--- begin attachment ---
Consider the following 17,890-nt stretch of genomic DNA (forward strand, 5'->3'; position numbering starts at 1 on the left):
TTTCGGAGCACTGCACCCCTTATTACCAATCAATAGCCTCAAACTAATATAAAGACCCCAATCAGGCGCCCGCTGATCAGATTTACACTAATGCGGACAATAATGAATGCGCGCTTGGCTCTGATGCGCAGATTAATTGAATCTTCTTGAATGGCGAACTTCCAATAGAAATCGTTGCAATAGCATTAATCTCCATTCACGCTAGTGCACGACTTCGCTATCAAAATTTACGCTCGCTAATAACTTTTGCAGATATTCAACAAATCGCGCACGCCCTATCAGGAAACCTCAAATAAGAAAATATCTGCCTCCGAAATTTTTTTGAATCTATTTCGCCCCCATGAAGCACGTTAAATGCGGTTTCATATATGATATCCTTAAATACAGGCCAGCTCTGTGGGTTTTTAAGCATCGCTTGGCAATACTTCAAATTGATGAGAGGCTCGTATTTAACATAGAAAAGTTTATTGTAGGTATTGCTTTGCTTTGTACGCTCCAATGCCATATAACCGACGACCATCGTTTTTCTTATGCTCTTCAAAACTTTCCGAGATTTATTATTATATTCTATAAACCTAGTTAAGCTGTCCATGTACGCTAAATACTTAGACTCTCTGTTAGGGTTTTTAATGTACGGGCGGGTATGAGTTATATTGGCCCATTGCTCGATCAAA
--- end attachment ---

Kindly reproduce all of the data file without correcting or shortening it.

Consider the following 17,890-nt stretch of genomic DNA (forward strand, 5'->3'; position numbering starts at 1 on the left):
TTTCGGAGCACTGCACCCCTTATTACCAATCAATAGCCTCAAACTAATATAAAGACCCCAATCAGGCGCCCGCTGATCAGATTTACACTAATGCGGACAATAATGAATGCGCGCTTGGCTCTGATGCGCAGATTAATTGAATCTTCTTGAATGGCGAACTTCCAATAGAAATCGTTGCAATAGCATTAATCTCCATTCACGCTAGTGCACGACTTCGCTATCAAAATTTACGCTCGCTAATAACTTTTGCAGATATTCAACAAATCGCGCACGCCCTATCAGGAAACCTCAAATAAGAAAATATCTGCCTCCGAAATTTTTTTGAATCTATTTCGCCCCCATGAAGCACGTTAAATGCGGTTTCATATATGATATCCTTAAATACAGGCCAGCTCTGTGGGTTTTTAAGCATCGCTTGGCAATACTTCAAATTGATGAGAGGCTCGTATTTAACATAGAAAAGTTTATTGTAGGTATTGCTTTGCTTTGTACGCTCCAATGCCATATAACCGACGACCATCGTTTTTCTTATGCTCTTCAAAACTTTCCGAGATTTATTATTATATTCTATAAACCTAGTTAAGCTGTCCATGTACGCTAAATACTTAGACTCTCTGTTAGGGTTTTTAATGTACGGGCGGGTATGAGTTATATTGGCCCATTGCTCGATCAAA